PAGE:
As at any English social event, we arrived feeling insecure, but were soon emboldened by the ridiculous appearance of everyone else. Major Tavener had provided stunning white PVC protective jump-suits which those planning to enter the vault were encouraged to wear - the dozen cousins and conservation team alike. The exact nature of the risk was undefined (and later, one determinedly investigative cousin was seen dipping her finger into some catafalque top dust and reflectively tasting it). Just as the reunion began to deteriorate into a funeral party with no corpse, the Rev Christine Sindall, Vicar of Kirtling, called us to order. In her Advent-green hard- hat and overalls neatly zipped to show her dog-collar, she directed us to the family pew (set at right-angles to the congregation the better to observe the parish). We waddled in and bowed our heads like penitent Teletubbies. "This is a happy family meeting," said the Rev Christine, "but we are about to enter a grave." Chastened, we silently asked to see nothing untoward, as the Rev Christine led us in prayer. Then, two at a time, we were invited into the vault.
The raised flagstone in the floor of the north chapel revealed a narrow opening, not easy to negotiate in a PVC jumpsuit and perilous to manoeuvre with a lead coffin. A flight of about 10 red-brick steps vanished underground, lit by a temporary halogen light rigged up by the conservation team. Brightly exposed as never before in its long history, the vault seemed innocent of death, eternal cold-storage which of course is exactly what it was meant to be. It took time to accept that the strange mummy-like shapes - narrow at the foot, widening over hips and shoulders, rounding for the head - held human bodies, wrapped in ancient lead. They were laid in a tidy row like chickens at Tesco's, while the vault itself with its home- baked bricks from floor to ceiling, pure air, order and neatness, resembled a modest cellar where the faithful butler would turn the claret in case a cork dried out. And then, in the far back corner, one suddenly came across what the ecclesiastical archaeologist discreetly referred to as "charnel" - a mess of bone and skulls, jumbled together against the wall of the vault in an untidy pile. The skulls were an exaggerated rich amber, as in the Magdalens of Georges de la Tour. Their teeth had rotted loose, the eye sockets were dark, and the carelessly stacked long bones had once been thighs of forebears who loved and rode and bowed to honour the king. Two by two, we climbed back gratefully into the clear radiance of this very Church of England place of worship - an ambience of calm reasonableness, as devoid of dread as a public swimming pool. Everyone was suddenly quiet, wandering off alone to study some feature of the church away from the others.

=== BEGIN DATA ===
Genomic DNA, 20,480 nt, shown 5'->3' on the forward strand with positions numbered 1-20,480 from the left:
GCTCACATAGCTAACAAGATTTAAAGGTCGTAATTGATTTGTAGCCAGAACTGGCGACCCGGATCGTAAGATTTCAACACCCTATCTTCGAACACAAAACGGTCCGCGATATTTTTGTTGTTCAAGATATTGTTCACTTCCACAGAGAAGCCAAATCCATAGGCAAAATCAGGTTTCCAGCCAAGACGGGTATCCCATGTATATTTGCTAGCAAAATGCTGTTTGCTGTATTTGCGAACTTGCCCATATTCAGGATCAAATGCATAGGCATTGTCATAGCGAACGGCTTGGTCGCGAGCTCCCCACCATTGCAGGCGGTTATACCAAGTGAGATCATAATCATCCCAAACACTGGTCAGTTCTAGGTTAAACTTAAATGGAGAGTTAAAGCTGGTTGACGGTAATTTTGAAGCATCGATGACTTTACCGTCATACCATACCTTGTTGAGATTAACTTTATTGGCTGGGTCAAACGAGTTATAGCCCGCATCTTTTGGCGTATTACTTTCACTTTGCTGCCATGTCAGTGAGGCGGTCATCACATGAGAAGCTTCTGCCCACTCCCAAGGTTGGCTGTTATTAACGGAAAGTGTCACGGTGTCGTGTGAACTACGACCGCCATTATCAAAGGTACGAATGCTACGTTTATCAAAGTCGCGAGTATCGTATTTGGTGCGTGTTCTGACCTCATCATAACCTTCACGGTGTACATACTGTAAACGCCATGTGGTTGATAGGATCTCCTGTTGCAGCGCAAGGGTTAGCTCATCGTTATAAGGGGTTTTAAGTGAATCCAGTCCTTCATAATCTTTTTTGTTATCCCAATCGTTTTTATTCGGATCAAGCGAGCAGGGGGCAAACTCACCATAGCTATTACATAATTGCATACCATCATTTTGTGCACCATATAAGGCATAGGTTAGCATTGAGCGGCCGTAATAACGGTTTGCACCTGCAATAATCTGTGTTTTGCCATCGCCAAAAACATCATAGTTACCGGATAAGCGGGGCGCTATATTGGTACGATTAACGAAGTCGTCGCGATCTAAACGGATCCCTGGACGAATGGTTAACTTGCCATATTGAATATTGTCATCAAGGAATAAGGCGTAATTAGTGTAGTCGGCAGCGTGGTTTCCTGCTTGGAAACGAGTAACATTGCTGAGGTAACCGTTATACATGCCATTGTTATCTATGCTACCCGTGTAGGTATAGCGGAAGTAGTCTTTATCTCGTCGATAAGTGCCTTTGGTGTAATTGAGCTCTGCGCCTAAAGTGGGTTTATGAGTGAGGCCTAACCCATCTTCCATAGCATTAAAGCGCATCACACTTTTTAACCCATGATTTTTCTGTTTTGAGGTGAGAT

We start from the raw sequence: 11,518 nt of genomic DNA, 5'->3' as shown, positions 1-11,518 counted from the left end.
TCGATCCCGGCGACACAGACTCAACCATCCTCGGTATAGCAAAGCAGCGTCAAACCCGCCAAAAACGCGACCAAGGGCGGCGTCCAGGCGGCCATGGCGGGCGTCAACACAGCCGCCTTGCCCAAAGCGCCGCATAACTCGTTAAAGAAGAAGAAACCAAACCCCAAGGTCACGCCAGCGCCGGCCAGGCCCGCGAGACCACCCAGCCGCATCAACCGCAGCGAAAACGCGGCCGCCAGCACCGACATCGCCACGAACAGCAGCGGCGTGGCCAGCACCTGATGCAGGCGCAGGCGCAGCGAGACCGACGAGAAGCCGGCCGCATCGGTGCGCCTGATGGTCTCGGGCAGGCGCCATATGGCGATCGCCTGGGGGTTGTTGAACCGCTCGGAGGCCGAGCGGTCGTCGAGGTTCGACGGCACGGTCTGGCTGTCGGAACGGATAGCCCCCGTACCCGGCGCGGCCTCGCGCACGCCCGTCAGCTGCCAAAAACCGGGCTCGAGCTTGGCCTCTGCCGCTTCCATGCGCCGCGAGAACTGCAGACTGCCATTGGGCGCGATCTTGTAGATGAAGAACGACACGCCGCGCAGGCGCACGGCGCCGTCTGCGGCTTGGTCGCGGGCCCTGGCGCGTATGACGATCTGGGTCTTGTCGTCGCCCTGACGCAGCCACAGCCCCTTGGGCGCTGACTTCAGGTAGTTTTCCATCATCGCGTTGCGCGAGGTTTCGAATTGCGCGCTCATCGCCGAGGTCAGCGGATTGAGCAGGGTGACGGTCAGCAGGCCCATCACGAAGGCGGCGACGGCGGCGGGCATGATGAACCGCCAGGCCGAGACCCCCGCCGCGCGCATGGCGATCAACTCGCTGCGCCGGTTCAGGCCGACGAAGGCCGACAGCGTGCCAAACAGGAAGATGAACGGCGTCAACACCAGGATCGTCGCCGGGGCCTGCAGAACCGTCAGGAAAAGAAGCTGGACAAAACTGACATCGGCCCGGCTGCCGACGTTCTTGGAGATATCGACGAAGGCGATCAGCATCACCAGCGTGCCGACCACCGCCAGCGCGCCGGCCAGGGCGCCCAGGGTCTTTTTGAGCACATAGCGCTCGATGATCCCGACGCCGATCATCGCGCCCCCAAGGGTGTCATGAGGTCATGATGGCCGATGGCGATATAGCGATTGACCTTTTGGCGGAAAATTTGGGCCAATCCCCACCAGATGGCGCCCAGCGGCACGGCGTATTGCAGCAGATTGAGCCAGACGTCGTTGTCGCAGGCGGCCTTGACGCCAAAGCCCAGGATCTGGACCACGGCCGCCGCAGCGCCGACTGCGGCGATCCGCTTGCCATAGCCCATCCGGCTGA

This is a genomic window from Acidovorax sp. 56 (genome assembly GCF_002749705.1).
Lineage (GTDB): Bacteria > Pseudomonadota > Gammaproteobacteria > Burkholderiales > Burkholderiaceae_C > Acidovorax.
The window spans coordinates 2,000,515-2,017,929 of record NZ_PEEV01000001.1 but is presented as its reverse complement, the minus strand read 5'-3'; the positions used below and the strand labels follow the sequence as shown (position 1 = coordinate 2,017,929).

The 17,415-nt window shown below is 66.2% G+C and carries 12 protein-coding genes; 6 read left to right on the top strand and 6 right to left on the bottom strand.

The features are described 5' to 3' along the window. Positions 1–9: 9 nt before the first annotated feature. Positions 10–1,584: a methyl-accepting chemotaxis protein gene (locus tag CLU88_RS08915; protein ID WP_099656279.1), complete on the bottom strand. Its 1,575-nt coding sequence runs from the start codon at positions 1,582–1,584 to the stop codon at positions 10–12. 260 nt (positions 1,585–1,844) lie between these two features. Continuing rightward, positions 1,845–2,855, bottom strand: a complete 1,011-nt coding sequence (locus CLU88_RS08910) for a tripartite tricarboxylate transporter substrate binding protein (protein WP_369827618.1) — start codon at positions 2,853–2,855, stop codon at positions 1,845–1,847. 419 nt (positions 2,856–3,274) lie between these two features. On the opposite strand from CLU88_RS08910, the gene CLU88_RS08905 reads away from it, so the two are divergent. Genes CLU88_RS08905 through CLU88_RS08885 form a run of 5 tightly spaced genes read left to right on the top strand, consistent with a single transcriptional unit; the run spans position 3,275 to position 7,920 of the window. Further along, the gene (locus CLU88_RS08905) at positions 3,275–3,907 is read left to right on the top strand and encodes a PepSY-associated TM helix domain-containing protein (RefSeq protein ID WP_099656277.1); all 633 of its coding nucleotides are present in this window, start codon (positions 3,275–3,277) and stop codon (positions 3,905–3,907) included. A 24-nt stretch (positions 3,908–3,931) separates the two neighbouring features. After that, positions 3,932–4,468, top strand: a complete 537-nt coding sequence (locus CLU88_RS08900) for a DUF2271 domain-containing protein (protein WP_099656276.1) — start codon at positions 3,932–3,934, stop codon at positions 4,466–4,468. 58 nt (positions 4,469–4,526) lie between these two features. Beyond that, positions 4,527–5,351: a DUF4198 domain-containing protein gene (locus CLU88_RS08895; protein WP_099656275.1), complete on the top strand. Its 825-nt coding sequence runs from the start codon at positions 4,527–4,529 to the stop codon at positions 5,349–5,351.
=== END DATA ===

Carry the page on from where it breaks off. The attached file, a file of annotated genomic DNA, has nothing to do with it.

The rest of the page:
There is not much room left in the tomb, and there won't be many takers from today's family.
The Rev Christine is at my elbow. "Have you seen our Green Man?"she asks, pointing at the roof. I make out a grimacing head, eyes bulging, hair and beard formed of leaves and a huge rude tongue stuck out in a gesture of gloriously pagan insolence. "Ely Cathedral is full of them," she says cheerfully. "People like to cover all possibilities."
I walk back to the severe black and white table tomb, with its immaculate Latin redolent of the Reformation's new learning. There, below the lid bearing the inscription, lurks the tousled leaf-haired head of the Green Man. Old Edward North covered all possibilitiesReuse content